If you walk along Harare CBD’s pavements, there is evidence of young children that are involved in some form of “employment” to supplement their family income.
Not far away, their mothers sit and watch them as they scurry up and down the busy streets either selling their wares or begging for money from motorists.
The International Labour Organisation (ILO) defines child labour as work that is mentally, physically, socially or morally harmful to children and that interferes with their schooling.
Recently, Alpha Media Holdings (AMH), publishers of the Standard, Zimbabwe Independent and NewsDay, invited experts to tackle the matter at the AMH Conversations that was held at a venue in Avondale, Harare, where they expressed their views about this problem.
Participants were drawn from a wide spectrum of Zimbabwe society to discuss and highlight how best child labour can be curtailed.
This is happening at a time when Zimbabwe is signatory to a number of conventions that protect children from the harsh realities of life.
Some of the conventions include the United Nations Convention on the Rights of the Child (commonly abbreviated as the CRC, CROC, or UNCRC) which is a human rights treaty which sets out the civil, political, economic, social, health and cultural rights of children.
The Convention defines a child as any human being under the age of 18.
Juliet Sithole from the General Agriculture and Plantation Workers’ Union of Zimbabwe (GAPWUZ) said parents have taken children to work side by side with them in order to complete tasks given to them by farmers.
“These people cannot afford to take these children to school because their minimum wage is pegged at $72 a month and hence invite children to assist them complete tasks assigned by farmers,” she said.
Sithole said GAPWUZ is a watchdog that looks into the rights of workers and their children especially in the agricultural, agro, kapenta and tea plantations.
“Child labour is rampant in the agricultural sector where parents tag their children along to work although employers will argue that they do not employ children,” Sithole said.
She said GAPWUZ is a democratic labour movement that operates in all provinces of Zimbabwe and that one of its aims is monitoring child labour within its jurisdiction.
“Child labour has also taken a new dimension on the farms where you find farm workers’ children selling veggies and firewood along the main roads to supplement their parents’ income,” she said.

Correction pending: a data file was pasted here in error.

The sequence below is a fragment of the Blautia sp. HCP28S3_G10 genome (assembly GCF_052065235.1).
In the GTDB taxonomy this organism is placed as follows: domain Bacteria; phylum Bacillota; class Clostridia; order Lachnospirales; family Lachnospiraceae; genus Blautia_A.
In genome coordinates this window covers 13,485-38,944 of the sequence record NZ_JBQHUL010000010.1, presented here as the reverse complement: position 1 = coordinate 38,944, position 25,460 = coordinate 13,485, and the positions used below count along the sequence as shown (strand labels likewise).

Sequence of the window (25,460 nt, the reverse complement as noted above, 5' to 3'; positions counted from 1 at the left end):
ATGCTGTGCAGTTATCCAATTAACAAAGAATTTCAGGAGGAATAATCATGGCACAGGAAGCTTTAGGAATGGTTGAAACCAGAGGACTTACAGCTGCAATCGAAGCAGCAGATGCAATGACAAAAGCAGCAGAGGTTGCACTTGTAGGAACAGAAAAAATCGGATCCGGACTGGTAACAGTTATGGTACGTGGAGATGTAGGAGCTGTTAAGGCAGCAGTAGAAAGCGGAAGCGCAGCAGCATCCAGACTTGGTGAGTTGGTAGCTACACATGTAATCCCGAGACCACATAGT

Raymond Majongwe, an official from the Coalition Against Child Labour in Zimbabwe (CACLAZ), added his voice to the discussion arguing that a child is a child regardless where they are located around the world.
“History has told us that child labour, in whatever form, does exist anywhere around the world including Zimbabwe. Child labour does not take them out of the vicious cycle of poverty; but this entrenches them in it and condemns them into perpetual suffering even if you send them to work for just two hours a day.
“We therefore cannot put lipstick on a frog to suit our situation because child labour in any form does not liberate that young person and the result is we will end up with a youth that does not value education. Don’t take the child anywhere else other than a classroom,” Majongwe said.
Another participant, John Mufukari, an executive director with the Employers’ Confederation of Zimbabwe (EMCOZ), said that child labour in Zimbabwe is something Zimbabwe cannot wash away.
He said research by the government revealed that there were at least 100 000 out of 1,3 million children who are under the age 15 that are involved in some activity to supplement family income.
“Let us not put a blanket about child labour as bad. We have examples of some people like the former Reserve Bank Governor who worked on a tea estate to realise an education,” Mufukari said.
He, however, said that child labour deprives children of their childhood and that it should be discouraged.
“We should not encourage it, but also acknowledge that it has done some significant good,” Mufukari said.
However, Majongwe interjected and said that the example Mufukari gave was bad as far as he was concerned and that there were a lot of lies associated with such testimonies.
“There are people who think that the law will address these problems. It doesn’t. You can have so many things written in a constitution, but are those issues being implemented?
“But the government can address these matters in the spirit they are doing with ZimAsset (Zimbabwe Agenda for Sustainable Socio-Economic Transformation).
ZimAsset was crafted to achieve sustainable development and social equity anchored on indigenisation, empowerment and employment creation which will be largely propelled by the judicious exploitation of the country’s abundant human and natural resources
“We want all stakeholders to have a shared responsibility over these issues and not target certain institutions or individuals,” Majongwe said.
He gave an example of former Vice-President Dr Joice Mujuru who came from Mozambique with no qualifications, but because there was an enabling environment, she studied her way up to become one of Zimbabwe’s schooled politicians.